Like lots of such questions, it’s easier to say what is not civil discourse.
During the recent political season we certainly witnessed a lot of incivility, starting with the presidential race, and for Connecticut voters, the race for a Senate seat. Those contests were marked by attack ads and smear campaigns; blatant incivility harmful to the balance of political stability.
Then there were ballot initiatives in Maine, Maryland, Minnesota and Washington about the question of the right of Gays and Lesbians to marry and to have the benefits to which married couples are entitled, some very tangible benefits like taxes and inheritance, and some intangible like social acceptance and respect.
All four of those ballot initiatives were successful, clearing the path toward a more just society – a more civil society.
The ballot questions in Massachusetts included one about physician-assisted suicide, allowing doctors to help a terminally ill patient to hasten the end of life to alleviate suffering. It was defeated – but the question itself will not go away – it’s about civility.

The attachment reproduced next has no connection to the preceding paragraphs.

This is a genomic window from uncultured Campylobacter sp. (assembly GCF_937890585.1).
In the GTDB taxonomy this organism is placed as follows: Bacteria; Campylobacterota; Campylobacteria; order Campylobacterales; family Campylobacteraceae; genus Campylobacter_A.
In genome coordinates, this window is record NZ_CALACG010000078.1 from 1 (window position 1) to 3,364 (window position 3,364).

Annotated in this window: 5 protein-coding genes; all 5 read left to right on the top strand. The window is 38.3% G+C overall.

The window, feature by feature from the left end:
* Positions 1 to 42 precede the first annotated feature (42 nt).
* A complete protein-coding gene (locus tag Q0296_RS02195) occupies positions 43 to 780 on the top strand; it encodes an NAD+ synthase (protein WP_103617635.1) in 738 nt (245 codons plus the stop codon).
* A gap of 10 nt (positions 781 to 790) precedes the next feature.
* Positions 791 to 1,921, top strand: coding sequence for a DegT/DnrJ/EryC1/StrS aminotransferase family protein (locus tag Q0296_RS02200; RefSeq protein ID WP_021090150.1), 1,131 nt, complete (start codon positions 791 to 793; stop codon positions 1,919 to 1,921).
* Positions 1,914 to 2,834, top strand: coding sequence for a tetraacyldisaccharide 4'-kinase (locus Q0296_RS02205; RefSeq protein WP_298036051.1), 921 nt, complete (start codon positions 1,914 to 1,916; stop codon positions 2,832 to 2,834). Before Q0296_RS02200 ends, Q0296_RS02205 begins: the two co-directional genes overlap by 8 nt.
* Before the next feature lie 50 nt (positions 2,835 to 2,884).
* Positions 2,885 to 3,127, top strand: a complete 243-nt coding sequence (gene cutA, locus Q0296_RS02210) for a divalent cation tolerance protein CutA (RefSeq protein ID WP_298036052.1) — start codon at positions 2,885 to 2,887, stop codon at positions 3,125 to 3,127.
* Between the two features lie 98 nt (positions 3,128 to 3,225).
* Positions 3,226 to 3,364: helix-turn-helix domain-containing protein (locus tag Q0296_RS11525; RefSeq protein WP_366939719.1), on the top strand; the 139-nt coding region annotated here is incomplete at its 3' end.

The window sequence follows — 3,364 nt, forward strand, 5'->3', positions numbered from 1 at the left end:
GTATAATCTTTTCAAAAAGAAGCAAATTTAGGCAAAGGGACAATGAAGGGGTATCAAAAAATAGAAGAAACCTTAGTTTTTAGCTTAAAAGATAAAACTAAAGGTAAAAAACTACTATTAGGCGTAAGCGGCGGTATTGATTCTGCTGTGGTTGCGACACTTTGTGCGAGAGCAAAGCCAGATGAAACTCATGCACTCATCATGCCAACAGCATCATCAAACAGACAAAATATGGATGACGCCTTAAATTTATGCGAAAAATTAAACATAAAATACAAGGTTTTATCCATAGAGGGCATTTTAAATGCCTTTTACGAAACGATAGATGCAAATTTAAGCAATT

The recent storm was named Sandy – the name that felt appropriate to me for days after the storm as I walked along Compo Beach, on Soundview Road, watching home owners and people they hired shoveling sand the way we have to shovel snow after a big snow storm…sand that invaded many of those homes…sand that filled walkways and driveways and lawns…
Maybe we should name the political storms that rage for months before an election. What name would you give to the pre-election season we’ve endured recently?
Would either of our presidential candidates have had a chance of winning if he was civil…if he didn’t disparage his opponent, and if he didn’t bend the truth?